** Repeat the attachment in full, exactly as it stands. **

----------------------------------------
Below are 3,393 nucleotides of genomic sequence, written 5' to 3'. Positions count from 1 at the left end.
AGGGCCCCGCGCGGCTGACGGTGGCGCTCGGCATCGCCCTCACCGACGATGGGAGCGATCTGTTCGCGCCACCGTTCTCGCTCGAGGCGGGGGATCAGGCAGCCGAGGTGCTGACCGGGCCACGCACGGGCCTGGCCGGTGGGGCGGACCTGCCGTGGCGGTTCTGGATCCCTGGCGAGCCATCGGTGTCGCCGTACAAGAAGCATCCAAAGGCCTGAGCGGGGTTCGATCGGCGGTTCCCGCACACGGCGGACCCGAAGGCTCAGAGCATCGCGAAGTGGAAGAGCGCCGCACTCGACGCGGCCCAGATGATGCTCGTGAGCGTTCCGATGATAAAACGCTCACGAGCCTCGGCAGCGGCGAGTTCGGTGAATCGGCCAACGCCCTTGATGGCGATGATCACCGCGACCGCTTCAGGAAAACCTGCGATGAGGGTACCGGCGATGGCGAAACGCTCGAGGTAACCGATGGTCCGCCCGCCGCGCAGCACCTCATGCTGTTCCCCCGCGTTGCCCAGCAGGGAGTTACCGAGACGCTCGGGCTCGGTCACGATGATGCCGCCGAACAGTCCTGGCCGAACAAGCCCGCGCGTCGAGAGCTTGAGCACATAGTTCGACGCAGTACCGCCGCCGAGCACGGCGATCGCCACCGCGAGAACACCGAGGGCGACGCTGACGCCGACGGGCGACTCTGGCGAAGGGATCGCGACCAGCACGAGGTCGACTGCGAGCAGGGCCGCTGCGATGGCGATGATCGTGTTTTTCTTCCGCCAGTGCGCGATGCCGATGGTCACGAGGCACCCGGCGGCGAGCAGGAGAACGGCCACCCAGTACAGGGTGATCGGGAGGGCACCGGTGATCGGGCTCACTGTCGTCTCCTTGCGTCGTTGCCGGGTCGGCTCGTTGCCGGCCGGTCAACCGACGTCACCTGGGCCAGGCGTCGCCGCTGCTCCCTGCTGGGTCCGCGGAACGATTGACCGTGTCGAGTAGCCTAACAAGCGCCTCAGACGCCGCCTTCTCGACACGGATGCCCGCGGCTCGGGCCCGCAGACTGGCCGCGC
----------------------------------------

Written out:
Below are 3,393 nucleotides of genomic sequence, written 5' to 3'. Positions count from 1 at the left end.
AGGGCCCCGCGCGGCTGACGGTGGCGCTCGGCATCGCCCTCACCGACGATGGGAGCGATCTGTTCGCGCCACCGTTCTCGCTCGAGGCGGGGGATCAGGCAGCCGAGGTGCTGACCGGGCCACGCACGGGCCTGGCCGGTGGGGCGGACCTGCCGTGGCGGTTCTGGATCCCTGGCGAGCCATCGGTGTCGCCGTACAAGAAGCATCCAAAGGCCTGAGCGGGGTTCGATCGGCGGTTCCCGCACACGGCGGACCCGAAGGCTCAGAGCATCGCGAAGTGGAAGAGCGCCGCACTCGACGCGGCCCAGATGATGCTCGTGAGCGTTCCGATGATAAAACGCTCACGAGCCTCGGCAGCGGCGAGTTCGGTGAATCGGCCAACGCCCTTGATGGCGATGATCACCGCGACCGCTTCAGGAAAACCTGCGATGAGGGTACCGGCGATGGCGAAACGCTCGAGGTAACCGATGGTCCGCCCGCCGCGCAGCACCTCATGCTGTTCCCCCGCGTTGCCCAGCAGGGAGTTACCGAGACGCTCGGGCTCGGTCACGATGATGCCGCCGAACAGTCCTGGCCGAACAAGCCCGCGCGTCGAGAGCTTGAGCACATAGTTCGACGCAGTACCGCCGCCGAGCACGGCGATCGCCACCGCGAGAACACCGAGGGCGACGCTGACGCCGACGGGCGACTCTGGCGAAGGGATCGCGACCAGCACGAGGTCGACTGCGAGCAGGGCCGCTGCGATGGCGATGATCGTGTTTTTCTTCCGCCAGTGCGCGATGCCGATGGTCACGAGGCACCCGGCGGCGAGCAGGAGAACGGCCACCCAGTACAGGGTGATCGGGAGGGCACCGGTGATCGGGCTCACTGTCGTCTCCTTGCGTCGTTGCCGGGTCGGCTCGTTGCCGGCCGGTCAACCGACGTCACCTGGGCCAGGCGTCGCCGCTGCTCCCTGCTGGGTCCGCGGAACGATTGACCGTGTCGAGTAGCCTAACAAGCGCCTCAGACGCCGCCTTCTCGACACGGATGCCCGCGGCTCGGGCCCGCAGACTGGCCGCGC